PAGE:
data.frame(
nmiss=sum(is.na(x)),
n=length(x),
propmiss=sum(is.na(x))/length(x)
)
})
d <- data.frame(t(m))
d <- sapply(d, unlist)
d <- as.data.frame(d)
d$variable <- row.names(d)
row.names(d) <- NULL
d <- cbind(d[ncol(d)],d[-ncol(d)])
return(d[order(d$propmiss), ])
}
 
## Make a pretty QQ plot of p-values
qq = function(pvector, ...) {
if (!is.numeric(pvector)) stop("D'oh! P value vector is not numeric.")
pvector <- pvector[!is.na(pvector) & pvector<1 & pvector>0]
o = -log10(sort(pvector,decreasing=F))
#e = -log10( 1:length(o)/length(o) )
e = -log10( ppoints(length(pvector) ))
plot(e,o,pch=19,cex=1, xlab=expression(Expected~~-log[10](italic(p))), ylab=expression(Observed~~-log[10](italic(p))), xlim=c(0,max(e)), ylim=c(0,max(o)), ...)
abline(0,1,col="red")
}
 
## Draw a histogram with normal overlay (From http://www.statmethods.net/graphs/density.html)
histnormal <- function(d, main=NULL, xlab=NULL, breaks="FD", ...) {
if (any(is.na(d))) warning(paste(sum(is.na(d)), "missing values")); d <- na.omit(d)
h <- hist(d, plot=FALSE, breaks=breaks, ...)
x <- seq(min(d), max(d), length=40)
y <- dnorm(x, mean=mean(d), sd=sd(d))
y <- y*diff(h$mids[1:2])*length(d)
hist(d, col="gray50", main=main, xlab=xlab, ylim=c(0,max(y)), breaks=breaks,...)
lines(x,y, col="blue", lwd=2)
rug(x)
}
 
## Draw a histogram with density overlay
histdensity <- function(x, main=NULL, breaks="FD", ...) {
if (any(is.na(x))) warning(paste(sum(is.na(x)), "missing values")); x <- na.omit(x)
hist(x, col="gray50", probability=TRUE, breaks=breaks, main=main, ...)
lines(density(x, na.rm = TRUE), col = "blue", lwd=2)
rug(x)
}
 
## Plot scatterplot with trendline and confidence interval (From http://tinyurl.com/3bvrth7)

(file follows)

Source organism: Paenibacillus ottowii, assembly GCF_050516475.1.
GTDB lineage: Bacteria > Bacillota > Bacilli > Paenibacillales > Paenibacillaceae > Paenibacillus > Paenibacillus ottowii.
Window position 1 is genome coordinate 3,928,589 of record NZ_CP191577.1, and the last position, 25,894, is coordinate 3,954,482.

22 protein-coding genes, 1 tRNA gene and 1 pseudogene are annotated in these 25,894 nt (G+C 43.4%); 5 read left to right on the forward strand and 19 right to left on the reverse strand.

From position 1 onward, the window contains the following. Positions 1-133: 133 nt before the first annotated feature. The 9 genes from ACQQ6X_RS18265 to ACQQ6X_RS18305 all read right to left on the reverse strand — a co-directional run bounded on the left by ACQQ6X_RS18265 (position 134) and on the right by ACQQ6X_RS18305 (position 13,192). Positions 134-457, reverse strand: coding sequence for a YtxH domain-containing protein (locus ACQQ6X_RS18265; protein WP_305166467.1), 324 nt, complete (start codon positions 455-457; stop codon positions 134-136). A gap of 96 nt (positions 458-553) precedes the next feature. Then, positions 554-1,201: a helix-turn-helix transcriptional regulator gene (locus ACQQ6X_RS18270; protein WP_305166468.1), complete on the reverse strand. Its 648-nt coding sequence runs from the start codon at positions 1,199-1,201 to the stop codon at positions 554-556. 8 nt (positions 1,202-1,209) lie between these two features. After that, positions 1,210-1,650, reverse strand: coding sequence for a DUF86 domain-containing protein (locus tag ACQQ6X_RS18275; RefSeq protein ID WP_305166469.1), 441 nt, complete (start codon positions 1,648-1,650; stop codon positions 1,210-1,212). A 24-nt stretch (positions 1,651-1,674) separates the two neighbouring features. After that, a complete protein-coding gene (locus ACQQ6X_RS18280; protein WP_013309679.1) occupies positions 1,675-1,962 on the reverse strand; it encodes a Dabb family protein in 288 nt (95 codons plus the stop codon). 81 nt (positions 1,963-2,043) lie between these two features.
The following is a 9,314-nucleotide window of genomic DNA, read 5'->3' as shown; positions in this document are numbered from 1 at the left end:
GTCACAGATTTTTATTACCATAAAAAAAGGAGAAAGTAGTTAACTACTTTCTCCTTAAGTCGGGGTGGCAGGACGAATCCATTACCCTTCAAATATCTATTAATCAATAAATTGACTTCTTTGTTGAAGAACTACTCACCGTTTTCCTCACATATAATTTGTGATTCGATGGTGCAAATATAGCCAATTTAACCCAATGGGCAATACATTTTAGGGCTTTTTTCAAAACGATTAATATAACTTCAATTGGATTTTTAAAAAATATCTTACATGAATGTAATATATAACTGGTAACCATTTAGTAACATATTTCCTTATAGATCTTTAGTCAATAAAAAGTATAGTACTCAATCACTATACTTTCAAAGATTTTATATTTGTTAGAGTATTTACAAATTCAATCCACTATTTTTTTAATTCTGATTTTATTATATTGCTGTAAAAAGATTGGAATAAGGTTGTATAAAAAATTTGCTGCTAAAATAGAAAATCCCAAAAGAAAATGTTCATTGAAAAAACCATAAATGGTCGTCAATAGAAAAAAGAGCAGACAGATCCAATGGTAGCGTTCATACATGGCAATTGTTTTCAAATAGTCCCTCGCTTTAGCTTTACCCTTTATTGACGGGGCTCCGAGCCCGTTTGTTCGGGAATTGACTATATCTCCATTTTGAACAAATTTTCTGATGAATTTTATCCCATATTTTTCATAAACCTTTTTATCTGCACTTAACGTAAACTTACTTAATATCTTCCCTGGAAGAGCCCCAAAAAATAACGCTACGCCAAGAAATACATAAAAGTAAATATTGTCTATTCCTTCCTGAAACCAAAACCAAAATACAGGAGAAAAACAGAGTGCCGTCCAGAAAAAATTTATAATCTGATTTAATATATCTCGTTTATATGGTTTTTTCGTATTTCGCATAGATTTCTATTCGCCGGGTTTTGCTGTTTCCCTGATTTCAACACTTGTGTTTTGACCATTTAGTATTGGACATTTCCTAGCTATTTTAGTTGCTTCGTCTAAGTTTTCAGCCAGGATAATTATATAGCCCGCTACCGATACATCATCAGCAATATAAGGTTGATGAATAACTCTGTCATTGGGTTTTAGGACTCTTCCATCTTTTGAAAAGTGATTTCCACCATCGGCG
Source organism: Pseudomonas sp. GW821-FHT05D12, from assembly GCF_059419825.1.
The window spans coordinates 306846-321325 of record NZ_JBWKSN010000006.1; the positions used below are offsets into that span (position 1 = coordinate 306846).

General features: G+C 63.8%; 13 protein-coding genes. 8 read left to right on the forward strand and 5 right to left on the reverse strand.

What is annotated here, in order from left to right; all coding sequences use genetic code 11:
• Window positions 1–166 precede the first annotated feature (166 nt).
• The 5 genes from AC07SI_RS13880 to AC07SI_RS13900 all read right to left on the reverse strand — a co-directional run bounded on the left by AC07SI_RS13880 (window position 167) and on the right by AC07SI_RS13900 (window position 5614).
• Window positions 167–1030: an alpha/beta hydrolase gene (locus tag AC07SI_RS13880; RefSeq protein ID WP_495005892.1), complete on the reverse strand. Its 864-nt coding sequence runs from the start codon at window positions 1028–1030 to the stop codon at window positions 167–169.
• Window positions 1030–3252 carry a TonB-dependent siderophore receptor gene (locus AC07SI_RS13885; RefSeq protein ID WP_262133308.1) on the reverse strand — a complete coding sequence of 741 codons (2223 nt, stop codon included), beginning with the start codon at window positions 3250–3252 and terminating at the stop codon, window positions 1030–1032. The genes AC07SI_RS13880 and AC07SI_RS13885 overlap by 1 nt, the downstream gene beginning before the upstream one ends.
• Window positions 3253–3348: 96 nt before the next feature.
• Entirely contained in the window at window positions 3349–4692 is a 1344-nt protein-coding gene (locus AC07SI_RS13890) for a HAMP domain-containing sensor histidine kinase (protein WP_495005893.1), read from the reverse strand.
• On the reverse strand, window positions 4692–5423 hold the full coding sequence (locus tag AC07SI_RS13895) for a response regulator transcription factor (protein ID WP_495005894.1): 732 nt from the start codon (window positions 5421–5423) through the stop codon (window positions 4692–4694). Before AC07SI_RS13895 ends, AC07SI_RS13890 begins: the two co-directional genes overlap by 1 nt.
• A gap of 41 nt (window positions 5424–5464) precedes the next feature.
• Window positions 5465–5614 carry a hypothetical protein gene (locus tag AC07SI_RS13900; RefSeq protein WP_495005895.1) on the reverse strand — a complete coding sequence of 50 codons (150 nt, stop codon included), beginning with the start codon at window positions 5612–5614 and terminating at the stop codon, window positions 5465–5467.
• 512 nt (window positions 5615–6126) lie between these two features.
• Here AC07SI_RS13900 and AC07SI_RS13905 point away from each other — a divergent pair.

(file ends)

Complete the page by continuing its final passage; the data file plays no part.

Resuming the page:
scatterci <- function(x, y, ...) {
plot(x, y, ...)
mylm <- lm(y~x)
abline(mylm, col="blue")
x=sort(x)
prd<-predict(mylm,newdata=data.frame(x=x),interval = c("confidence"), level = 0.95)
lines(x,prd[,2],col="blue",lty=3)
lines(x,prd[,3],col="blue",lty=3)
}
 
## Get the proportion variation explained. See this website for more details: http://goo.gl/jte8X
rsq <- function(predicted, actual) 1-sum((actual-predicted)^2)/sum((actual-mean(actual))^2)
 
## Correlation matrix with p-values. See http://goo.gl/nahmV for documentation of this function
cor.prob <- function(X, dfr = nrow(X) - 2) {
R <- cor(X)
above <- row(R) < col(R)
r2 <- R[above]^2
Fstat <- r2 * dfr / (1 - r2)
R[above] <- 1 - pf(Fstat, 1, dfr)
R[row(R)==col(R)]<-NA
R
}
 
## This function accepts a GLM object and does a LR chi-square test on the fit.
lrt <- function (modelobject) {
lrtest.chi2 <- model$null.deviance - model$deviance # Difference in deviance between model with intercept only and full model. This is the likelihood ratio test statistic (-2(log(L))).
lrtest.df <- model$df.null - model$df.residual # Difference in DF. Make sure this equals the number of predictors in the model!
fitpval <- 1-pchisq(lrtest.chi2,lrtest.df)
cat("Likelihood ratio test on model fit:\n\n")
data.frame(lrtest.chi2=lrtest.chi2,lrtest.df=lrtest.df,fitpval=fitpval) #Output gives you the chisquare, df, and p-value.
}
 
## This function does the same thing as lrtest in the Design package, but doesn't do as much checking.
## Remember, the lrt has to test the same model (model fit on same observations)
## Also the drop1(fullmodel,test="Chisq") does something similar.
lrt2 <- function (full,reduced) {
if (reduced$deviance<=full$deviance) stop ("Reduced model not worse than full.")
if (reduced$df.residual<=full$df.residual) stop ("Reduced model doesn't have more degrees of freedom.")
lrtest.chi2 <- reduced$deviance-full$deviance
lrtest.df <- reduced$df.residual - full$df.residual
fitpval <- 1-pchisq(lrtest.chi2,lrtest.df)
cat("Likelihood ratio test on two models:\n\n")
data.frame(lrtest.chi2=lrtest.chi2,lrtest.df=lrtest.df,fitpval=fitpval)
}
 
## This gets the overall anova p-value out of a linear model object
lmp <- function (modelobject) {
if (class(modelobject) != "lm") stop("Not an object of class 'lm' ")